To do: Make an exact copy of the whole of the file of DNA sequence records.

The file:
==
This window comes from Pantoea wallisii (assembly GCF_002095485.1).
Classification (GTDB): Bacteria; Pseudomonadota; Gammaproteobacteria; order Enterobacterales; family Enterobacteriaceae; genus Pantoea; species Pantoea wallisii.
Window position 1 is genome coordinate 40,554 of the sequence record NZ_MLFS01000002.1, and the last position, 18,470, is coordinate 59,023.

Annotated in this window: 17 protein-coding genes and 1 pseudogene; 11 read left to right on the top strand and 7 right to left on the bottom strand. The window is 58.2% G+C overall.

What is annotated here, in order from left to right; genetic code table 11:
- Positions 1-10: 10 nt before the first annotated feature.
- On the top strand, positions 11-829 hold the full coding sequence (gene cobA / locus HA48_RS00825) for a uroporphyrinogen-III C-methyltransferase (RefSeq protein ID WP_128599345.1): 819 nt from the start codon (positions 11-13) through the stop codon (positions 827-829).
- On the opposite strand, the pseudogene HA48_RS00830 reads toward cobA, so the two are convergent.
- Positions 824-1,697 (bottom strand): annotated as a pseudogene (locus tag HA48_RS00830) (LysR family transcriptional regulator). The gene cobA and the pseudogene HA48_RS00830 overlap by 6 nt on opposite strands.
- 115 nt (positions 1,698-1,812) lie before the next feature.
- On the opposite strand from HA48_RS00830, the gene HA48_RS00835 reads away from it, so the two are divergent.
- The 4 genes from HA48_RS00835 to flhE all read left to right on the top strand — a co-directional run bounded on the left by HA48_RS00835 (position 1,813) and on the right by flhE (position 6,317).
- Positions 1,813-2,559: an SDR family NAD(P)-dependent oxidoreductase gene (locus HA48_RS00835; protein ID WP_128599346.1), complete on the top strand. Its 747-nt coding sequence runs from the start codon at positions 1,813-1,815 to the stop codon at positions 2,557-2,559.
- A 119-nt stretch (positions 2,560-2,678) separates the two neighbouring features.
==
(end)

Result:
This window comes from Pantoea wallisii (assembly GCF_002095485.1).
Classification (GTDB): Bacteria; Pseudomonadota; Gammaproteobacteria; order Enterobacterales; family Enterobacteriaceae; genus Pantoea; species Pantoea wallisii.
Window position 1 is genome coordinate 40,554 of the sequence record NZ_MLFS01000002.1, and the last position, 18,470, is coordinate 59,023.

Annotated in this window: 17 protein-coding genes and 1 pseudogene; 11 read left to right on the top strand and 7 right to left on the bottom strand. The window is 58.2% G+C overall.

What is annotated here, in order from left to right; genetic code table 11:
- Positions 1-10: 10 nt before the first annotated feature.
- On the top strand, positions 11-829 hold the full coding sequence (gene cobA / locus HA48_RS00825) for a uroporphyrinogen-III C-methyltransferase (RefSeq protein ID WP_128599345.1): 819 nt from the start codon (positions 11-13) through the stop codon (positions 827-829).
- On the opposite strand, the pseudogene HA48_RS00830 reads toward cobA, so the two are convergent.
- Positions 824-1,697 (bottom strand): annotated as a pseudogene (locus tag HA48_RS00830) (LysR family transcriptional regulator). The gene cobA and the pseudogene HA48_RS00830 overlap by 6 nt on opposite strands.
- 115 nt (positions 1,698-1,812) lie before the next feature.
- On the opposite strand from HA48_RS00830, the gene HA48_RS00835 reads away from it, so the two are divergent.
- The 4 genes from HA48_RS00835 to flhE all read left to right on the top strand — a co-directional run bounded on the left by HA48_RS00835 (position 1,813) and on the right by flhE (position 6,317).
- Positions 1,813-2,559: an SDR family NAD(P)-dependent oxidoreductase gene (locus HA48_RS00835; protein ID WP_128599346.1), complete on the top strand. Its 747-nt coding sequence runs from the start codon at positions 1,813-1,815 to the stop codon at positions 2,557-2,559.
- A 119-nt stretch (positions 2,560-2,678) separates the two neighbouring features.